Marsh & McLennan Cos., the insurance brokerage sued by New York Atty. Gen. Eliot Spitzer for colluding with insurers to win fees, said Wednesday that it suspended five employees in connection with the allegations.
Marsh spokeswoman Barbara Perlmutter declined to identify the employees. Executives mentioned in the suit, e-mail exhibits and other court documents include William Gilman, Ed McNenny, Greg Doherty, Glenn Bosshardt, Joan Schneider and Jason Monteforte. None of them have been sued.
Spitzer's suit against Marsh alleges that the brokerage and insurers including American International Group Inc. fabricated bids on policies to create the appearance that insurers were competing for their business. In reality, Marsh and the insurers predetermined who would get the business and Marsh received payments from favored insurers, the suit says.
Gilman, executive director of marketing at Marsh Global Broking, told American International that it would lose its entire book of business with Marsh if it didn't provide deliberately uncompetitive quotes, according to the lawsuit.
McNenny and Monteforte were mentioned in court documents as having instructed American International executives to provide bids higher than those of a client's existing insurer to ensure that the incumbent would retain the business. In other cases, other insurers would do the same to protect American International's status as the incumbent insurer, the suit said.
The suit identified Schneider as a Marsh Global Broking executive who told an insurer identified as Zurich that it might lose a bid unless it offered Marsh an incentive payment. Bosshardt is a Global Broking vice president who reported to Schneider and told an insurer identified as CNA Financial Corp. to make a bid that was "reasonably competitive, but will not be a winner," according to an e-mail.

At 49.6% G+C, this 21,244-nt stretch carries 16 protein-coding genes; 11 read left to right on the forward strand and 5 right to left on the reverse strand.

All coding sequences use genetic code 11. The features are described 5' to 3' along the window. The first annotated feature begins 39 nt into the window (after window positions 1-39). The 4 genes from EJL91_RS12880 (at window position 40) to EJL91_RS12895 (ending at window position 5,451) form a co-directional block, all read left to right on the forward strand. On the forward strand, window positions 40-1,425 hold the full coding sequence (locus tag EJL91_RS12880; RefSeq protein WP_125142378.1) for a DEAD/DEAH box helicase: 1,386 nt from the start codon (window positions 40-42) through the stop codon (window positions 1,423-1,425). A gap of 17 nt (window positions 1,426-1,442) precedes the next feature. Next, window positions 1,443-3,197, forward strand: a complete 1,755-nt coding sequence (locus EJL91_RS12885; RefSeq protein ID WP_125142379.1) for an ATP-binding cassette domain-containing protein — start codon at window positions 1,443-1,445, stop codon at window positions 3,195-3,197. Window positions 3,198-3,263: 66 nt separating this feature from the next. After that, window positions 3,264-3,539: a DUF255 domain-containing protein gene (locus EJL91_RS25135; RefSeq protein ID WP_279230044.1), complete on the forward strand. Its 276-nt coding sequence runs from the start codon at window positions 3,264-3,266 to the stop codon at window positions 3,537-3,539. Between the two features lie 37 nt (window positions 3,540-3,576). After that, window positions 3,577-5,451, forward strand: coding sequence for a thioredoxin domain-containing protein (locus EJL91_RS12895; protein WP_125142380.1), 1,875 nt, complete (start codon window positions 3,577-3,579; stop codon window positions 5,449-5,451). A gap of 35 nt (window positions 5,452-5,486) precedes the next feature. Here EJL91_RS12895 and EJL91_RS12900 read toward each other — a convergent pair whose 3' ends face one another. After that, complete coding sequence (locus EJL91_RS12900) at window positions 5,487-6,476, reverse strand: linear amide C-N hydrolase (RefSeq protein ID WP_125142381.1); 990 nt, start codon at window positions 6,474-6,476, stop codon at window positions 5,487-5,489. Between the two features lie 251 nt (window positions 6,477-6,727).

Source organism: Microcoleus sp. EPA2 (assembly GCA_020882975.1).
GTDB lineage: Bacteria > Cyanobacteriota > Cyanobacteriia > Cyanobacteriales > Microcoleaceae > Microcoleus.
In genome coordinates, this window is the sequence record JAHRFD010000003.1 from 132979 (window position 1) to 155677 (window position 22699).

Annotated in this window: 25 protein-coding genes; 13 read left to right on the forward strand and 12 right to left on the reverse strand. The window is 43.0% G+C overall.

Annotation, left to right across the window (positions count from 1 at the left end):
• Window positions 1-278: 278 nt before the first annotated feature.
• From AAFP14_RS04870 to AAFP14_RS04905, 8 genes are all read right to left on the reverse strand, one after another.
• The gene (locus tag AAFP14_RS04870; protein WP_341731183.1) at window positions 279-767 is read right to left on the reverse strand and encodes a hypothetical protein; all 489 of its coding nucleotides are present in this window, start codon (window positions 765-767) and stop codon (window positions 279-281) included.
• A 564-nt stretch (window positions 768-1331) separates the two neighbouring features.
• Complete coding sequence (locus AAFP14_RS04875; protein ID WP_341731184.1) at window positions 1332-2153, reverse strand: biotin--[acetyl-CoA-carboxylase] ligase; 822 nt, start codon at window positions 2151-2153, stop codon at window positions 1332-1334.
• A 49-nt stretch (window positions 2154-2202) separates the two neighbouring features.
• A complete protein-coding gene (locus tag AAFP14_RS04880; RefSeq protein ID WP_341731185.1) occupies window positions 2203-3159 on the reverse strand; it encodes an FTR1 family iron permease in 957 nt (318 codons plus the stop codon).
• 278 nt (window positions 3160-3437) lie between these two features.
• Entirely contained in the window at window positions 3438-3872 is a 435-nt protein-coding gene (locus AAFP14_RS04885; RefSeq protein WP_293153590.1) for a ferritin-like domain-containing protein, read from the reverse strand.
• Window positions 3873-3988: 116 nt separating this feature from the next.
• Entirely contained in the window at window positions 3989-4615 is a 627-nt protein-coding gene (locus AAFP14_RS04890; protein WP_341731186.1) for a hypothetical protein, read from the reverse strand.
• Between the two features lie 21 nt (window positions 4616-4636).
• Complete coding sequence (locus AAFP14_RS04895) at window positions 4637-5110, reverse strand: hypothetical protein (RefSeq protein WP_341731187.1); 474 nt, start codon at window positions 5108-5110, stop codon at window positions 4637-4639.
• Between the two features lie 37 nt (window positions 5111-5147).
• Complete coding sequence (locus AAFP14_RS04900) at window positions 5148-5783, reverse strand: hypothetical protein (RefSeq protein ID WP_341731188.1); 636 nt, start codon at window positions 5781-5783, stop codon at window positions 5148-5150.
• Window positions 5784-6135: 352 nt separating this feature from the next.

Meanwhile, Securities and Exchange Commission Chairman William H. Donaldson said Wednesday that federal regulators were watching the Spitzer probe, but staying on the sidelines for now. Insurance regulation is a state function.
"It's not under our purview," Donaldson said when asked by a reporter about the investigation.
Sources familiar with the matter said the SEC could become involved if insurance companies violated rules requiring disclosure of material information to investors.
Since Spitzer filed suit against Marsh last week, insurers including Philadelphia-based Cigna Corp., Hartford, Conn.-based Aetna Inc. and Dutch financial services group ING have said they received subpoenas from Spitzer.
MetLife Inc., the largest U.S. life insurer, and UnumProvident Corp., the largest disability insurer, have also said they received subpoenas.
Spitzer has made the SEC look flat-footed in the last three years by taking the lead in a variety of inquiries that ranged from conflicts of interest in Wall Street research reports to abuses in mutual fund trading that harmed small investors.
But the SEC says, for now, the insurance investigation appears to be a state matter. "If there was anything ... that was in our purview, we would do something," Donaldson said.